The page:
(CNN) -- A cruise ship carrying at least 21 people who have tested positive for the novel coronavirus is scheduled to arrive to a California port at noon Monday after being held at sea for several days as cases of the virus spiked across the United States.
Several health-compromised children are among the ship's passengers, a top federal health official said.
The ship is scheduled to arrive to the Port of Oakland at noon (3 p.m. ET) on Monday, said port spokesman Mike Zampa. Aerial footage from CNN affiliate KGO showed workers removing parts from a tractor trailer and constructing large, beige tents on the dock. Supplies sat on pallets nearby.
Disembarking the thousands of people on board the ship will be a "multiple day process," Princess Cruises, which operates the vessel, said in a statement Sunday.
'I would love to see my family. However ...'
Evacuating the ship will require a step-by-step approach prioritizing the most vulnerable among the ship's more than 3,500 passengers and crew, said Dr. Anthony Fauci, director of the National Institute of Allergy and Infectious Diseases.
"First of all, there are some children there who are compromised. They want to get them off. There are people who have conditions. They want to get them off. You want to get the Americans who are in California off. You want to get the others off who are going to get onto flights and go to different places," he said. "Get the ones who need help the help they need, and get the others to where they need to be."
Teresa Johnson and her husband are aboard the ship celebrating their 27th wedding anniversary, and they've been fortunate because they have a larger cabin with a balcony and have been able to enjoy fresh air more than other passengers, she told CNN in a phone interview. They've been watching Marvel movies to pass the time.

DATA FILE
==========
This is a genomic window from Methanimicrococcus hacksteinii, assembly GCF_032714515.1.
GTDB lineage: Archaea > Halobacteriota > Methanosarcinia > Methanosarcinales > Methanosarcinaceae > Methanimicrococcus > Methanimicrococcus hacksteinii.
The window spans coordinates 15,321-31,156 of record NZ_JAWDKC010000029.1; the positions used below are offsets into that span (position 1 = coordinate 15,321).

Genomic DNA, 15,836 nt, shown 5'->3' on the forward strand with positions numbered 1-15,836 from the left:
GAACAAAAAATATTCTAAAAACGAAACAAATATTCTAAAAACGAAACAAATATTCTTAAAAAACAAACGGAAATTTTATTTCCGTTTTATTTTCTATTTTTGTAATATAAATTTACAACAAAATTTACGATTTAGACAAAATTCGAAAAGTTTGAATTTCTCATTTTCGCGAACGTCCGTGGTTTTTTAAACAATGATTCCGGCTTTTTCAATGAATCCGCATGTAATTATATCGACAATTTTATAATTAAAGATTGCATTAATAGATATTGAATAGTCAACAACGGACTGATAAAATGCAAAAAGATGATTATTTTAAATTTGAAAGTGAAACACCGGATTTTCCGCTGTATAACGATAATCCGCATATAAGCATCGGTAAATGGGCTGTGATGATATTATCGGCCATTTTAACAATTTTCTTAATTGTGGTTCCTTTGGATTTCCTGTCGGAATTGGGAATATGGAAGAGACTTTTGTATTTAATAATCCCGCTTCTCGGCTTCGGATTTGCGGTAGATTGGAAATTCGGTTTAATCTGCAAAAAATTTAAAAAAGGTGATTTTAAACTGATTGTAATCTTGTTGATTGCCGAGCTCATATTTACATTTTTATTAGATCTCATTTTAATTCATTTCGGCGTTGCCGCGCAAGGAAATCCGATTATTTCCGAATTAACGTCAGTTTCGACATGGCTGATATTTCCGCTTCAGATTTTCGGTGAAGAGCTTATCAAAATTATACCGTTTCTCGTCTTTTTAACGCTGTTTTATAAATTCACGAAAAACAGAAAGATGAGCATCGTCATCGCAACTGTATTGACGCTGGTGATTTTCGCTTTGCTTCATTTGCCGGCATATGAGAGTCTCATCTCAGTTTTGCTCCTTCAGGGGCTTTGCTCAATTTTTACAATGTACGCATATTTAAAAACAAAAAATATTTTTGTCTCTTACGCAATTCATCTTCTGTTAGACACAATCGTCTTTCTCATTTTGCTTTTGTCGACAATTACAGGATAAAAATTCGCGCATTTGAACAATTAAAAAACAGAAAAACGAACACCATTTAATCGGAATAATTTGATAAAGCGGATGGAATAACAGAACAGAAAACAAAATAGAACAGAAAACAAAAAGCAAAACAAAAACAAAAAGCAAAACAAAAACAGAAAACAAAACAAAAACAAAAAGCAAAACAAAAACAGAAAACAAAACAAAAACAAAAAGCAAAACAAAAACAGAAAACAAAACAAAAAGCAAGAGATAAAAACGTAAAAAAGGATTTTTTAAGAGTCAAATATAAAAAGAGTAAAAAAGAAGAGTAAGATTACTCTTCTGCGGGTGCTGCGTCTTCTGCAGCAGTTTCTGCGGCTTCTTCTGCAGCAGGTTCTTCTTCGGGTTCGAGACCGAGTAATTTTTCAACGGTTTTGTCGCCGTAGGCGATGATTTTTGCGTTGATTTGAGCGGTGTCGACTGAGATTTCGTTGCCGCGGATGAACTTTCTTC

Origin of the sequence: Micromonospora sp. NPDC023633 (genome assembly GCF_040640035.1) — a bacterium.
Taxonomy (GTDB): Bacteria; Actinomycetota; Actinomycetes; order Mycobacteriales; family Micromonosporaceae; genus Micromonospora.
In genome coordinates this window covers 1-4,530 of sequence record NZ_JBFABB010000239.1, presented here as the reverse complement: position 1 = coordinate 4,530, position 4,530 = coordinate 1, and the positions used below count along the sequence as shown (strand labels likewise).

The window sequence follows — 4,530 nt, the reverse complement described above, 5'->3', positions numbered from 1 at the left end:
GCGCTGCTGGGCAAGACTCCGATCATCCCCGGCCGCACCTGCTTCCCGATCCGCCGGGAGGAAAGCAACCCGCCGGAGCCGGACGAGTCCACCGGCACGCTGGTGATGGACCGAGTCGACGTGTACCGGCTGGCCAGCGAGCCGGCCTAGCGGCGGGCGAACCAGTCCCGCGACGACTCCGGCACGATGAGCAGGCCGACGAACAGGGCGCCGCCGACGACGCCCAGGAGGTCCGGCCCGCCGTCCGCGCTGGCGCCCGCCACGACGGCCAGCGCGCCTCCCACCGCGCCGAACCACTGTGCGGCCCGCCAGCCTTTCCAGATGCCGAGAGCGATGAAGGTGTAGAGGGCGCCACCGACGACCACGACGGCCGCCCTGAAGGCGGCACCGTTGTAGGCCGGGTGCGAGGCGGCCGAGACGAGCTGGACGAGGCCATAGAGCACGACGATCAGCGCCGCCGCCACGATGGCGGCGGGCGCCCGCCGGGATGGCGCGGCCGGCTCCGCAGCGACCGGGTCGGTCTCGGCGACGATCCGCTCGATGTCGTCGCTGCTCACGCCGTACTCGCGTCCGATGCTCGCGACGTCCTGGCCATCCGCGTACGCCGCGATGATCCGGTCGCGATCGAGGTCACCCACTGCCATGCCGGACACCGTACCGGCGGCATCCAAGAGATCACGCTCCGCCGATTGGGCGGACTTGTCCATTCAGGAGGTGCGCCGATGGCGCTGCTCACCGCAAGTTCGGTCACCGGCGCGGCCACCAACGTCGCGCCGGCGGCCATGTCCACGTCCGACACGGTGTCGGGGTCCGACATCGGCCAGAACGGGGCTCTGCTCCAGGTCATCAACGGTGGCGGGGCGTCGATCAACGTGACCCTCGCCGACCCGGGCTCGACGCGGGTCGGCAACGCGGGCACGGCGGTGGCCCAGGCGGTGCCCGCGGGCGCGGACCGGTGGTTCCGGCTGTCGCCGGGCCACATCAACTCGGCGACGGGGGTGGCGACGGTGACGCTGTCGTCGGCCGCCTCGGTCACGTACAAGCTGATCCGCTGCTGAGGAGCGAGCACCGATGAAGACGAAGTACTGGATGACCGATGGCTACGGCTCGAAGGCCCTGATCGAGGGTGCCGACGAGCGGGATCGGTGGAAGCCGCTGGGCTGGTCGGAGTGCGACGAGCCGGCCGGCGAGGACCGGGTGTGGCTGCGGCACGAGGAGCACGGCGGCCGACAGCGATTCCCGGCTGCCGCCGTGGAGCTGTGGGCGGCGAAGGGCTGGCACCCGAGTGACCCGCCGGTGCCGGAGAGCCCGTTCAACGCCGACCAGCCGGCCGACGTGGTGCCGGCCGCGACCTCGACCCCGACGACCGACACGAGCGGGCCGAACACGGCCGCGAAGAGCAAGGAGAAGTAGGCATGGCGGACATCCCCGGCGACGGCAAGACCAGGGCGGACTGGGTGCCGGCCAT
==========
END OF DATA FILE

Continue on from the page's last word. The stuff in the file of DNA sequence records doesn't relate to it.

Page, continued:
The couple will be shipped to Dobbins Air Reserve Base in Marietta, Georgia, with other passengers after the Grand Princess docks, but what happens next is a mystery, she said. Among the questions left unanswered is when the quarantine period begins, she said.
"It's going to be a lot more time away from our family," she said. "I would love to see my family. However, I also know there's a lot of concerns from a lot of people, and so my approach is I think it's the right thing to do. I think quarantining everybody for those 14 days is in the best interest of other people and their health."
The vessel has been in limbo since Wednesday, when a former passenger died. Test kits were sent to the ship, and Vice President Mike Pence said Friday that 19 crew members and two passengers aboard had tested positive for the virus.
When the ship docks Monday, passengers will undergo medical screening by the US Department of Health and Human Services and the Centers for Disease Control and Prevention, according to a statement from Travis Air Force Base.
Passengers showing symptoms and those in need of medical support will be the first off the vessel, ship Capt. John Harry Smith said. Asymptomatic passengers will be taken to military installations for screening and a 14-day quarantine.
California residents will be taken to Travis Air Force Base or Marine Corps Air Station Miramar while residents of other states will go to Texas or Georgia. Charter flights will be arranged for international guests, the captain said.
The ship's 1,113 crew members will remain on the ship when it departs the Port of Oakland. Plans for their quarantine have not been determined, the cruise line said.
There are now 34 states with coronavirus cases. Nationwide, the number of coronavirus cases has reached 565, local, state and federal health officials say. Among those are the 21 people who've tested positive aboard the Grand Princess.